15.Jan .2021 18:00

New Rule Could Make It Harder for Banks to Cut Ties With Oil and Coal Companies

New Rule Could Make It Harder for Banks to Cut Ties With Oil and Coal Companies
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New York (CNN Business) - Big banks, climate activists and banking reform advocates don't agree on much, but they joined forces to denounce a proposed Trump administration rule that would make it harder for banks to cut ties with the fossil fuel industry.
The rule, adopted Thursday by the Office of the Comptroller of the Currency, requires large banks to make a documented and individualized assessment of pending customers before denying loan applications. That means banks can't simply decide to reject loan requests from fossil fuel companies, gunmakers or other industries simply because those companies don't align with a lenders' corporate values.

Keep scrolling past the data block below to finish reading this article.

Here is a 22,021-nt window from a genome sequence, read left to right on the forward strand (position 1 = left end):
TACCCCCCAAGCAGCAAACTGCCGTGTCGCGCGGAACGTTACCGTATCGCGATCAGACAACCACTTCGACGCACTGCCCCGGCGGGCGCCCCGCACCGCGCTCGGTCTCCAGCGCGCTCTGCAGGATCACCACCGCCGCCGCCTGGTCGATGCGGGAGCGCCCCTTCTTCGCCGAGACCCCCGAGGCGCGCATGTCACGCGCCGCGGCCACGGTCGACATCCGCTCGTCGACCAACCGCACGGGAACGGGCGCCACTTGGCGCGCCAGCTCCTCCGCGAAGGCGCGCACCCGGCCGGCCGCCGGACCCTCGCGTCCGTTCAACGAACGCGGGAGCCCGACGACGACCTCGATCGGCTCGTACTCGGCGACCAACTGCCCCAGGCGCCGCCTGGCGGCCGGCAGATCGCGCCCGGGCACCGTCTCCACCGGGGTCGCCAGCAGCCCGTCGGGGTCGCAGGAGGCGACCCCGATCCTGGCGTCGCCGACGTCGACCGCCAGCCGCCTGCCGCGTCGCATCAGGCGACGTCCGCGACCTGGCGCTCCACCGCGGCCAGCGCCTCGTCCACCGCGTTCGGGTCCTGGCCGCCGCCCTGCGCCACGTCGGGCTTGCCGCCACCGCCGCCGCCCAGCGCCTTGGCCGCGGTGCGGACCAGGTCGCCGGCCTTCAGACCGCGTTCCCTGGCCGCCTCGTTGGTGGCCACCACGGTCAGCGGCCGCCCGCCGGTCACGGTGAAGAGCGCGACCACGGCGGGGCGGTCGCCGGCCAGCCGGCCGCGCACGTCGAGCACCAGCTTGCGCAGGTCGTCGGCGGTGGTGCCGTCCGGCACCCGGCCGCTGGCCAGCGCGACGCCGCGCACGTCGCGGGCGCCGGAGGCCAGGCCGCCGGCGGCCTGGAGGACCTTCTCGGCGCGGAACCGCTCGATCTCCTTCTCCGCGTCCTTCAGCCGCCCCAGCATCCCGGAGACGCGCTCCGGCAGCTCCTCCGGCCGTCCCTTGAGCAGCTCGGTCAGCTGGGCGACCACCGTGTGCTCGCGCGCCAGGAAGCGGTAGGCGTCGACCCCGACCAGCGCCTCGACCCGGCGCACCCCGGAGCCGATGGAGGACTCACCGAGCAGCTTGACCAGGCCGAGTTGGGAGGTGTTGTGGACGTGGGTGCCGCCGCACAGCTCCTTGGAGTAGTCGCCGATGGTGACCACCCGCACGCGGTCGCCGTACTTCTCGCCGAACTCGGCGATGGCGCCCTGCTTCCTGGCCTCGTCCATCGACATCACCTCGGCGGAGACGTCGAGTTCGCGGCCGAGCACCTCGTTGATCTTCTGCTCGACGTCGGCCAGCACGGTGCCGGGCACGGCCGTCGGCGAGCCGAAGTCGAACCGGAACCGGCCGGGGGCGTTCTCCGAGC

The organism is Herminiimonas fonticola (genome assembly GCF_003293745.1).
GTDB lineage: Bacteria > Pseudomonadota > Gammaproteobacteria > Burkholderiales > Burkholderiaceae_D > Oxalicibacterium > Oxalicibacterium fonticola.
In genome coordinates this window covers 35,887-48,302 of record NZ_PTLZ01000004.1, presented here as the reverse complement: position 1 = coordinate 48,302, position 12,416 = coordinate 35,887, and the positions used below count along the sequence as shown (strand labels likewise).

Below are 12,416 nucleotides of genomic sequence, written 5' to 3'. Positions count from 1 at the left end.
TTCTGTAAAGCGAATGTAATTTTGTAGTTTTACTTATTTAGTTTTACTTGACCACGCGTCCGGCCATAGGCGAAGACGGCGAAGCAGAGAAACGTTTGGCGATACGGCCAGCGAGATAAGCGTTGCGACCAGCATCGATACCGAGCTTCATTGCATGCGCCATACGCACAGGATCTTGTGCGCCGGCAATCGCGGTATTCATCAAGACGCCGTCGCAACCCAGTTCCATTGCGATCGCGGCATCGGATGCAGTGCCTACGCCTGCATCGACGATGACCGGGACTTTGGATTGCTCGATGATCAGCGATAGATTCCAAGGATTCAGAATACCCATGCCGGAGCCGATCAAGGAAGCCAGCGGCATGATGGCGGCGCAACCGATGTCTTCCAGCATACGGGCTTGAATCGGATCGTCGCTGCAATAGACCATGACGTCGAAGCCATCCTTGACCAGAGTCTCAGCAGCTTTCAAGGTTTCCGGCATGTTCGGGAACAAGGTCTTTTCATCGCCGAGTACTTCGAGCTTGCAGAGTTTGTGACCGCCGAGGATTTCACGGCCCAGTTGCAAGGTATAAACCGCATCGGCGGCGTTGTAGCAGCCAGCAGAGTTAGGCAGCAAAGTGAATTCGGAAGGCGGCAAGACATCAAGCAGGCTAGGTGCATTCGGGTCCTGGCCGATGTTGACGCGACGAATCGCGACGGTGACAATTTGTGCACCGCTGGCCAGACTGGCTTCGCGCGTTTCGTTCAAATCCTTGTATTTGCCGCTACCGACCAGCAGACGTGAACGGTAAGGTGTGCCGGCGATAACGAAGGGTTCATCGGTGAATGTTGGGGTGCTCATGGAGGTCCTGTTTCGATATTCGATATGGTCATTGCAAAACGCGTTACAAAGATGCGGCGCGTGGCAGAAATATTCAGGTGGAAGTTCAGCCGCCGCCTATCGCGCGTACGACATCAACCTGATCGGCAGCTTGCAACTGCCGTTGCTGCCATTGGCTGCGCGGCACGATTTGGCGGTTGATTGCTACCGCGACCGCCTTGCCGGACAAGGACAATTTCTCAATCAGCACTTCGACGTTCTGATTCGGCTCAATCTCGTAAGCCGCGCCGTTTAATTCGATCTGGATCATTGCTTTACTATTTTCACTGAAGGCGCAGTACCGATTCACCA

The OCC faced a backlash when it first proposed the rule in November. The agency received about 31,000 comments opposing the rule and far fewer in favor of it. In response, the OCC softened the regulation by removing a section that would have created new restrictions on banks by explicitly prohibiting them from denying loans in certain instances.
Patricia McCoy, a Boston College Law School professor, said the change "gives significantly more leeway" than when it was first proposed.
The rule, impacting banks with more than $100 billion in assets, is the final regulation of the eight-month tenure of Acting Comptroller of the Currency Brian Brooks, who is stepping down Thursday.
"Brian Brooks did something I never thought possible: He united the banking industry and reform advocates," Isaac Boltansky, director of policy research at Compass Point Research & Trading, said of the proposed rule. "They were united in opposition to a rule that is convoluted, ill-conceived and operationally problematic."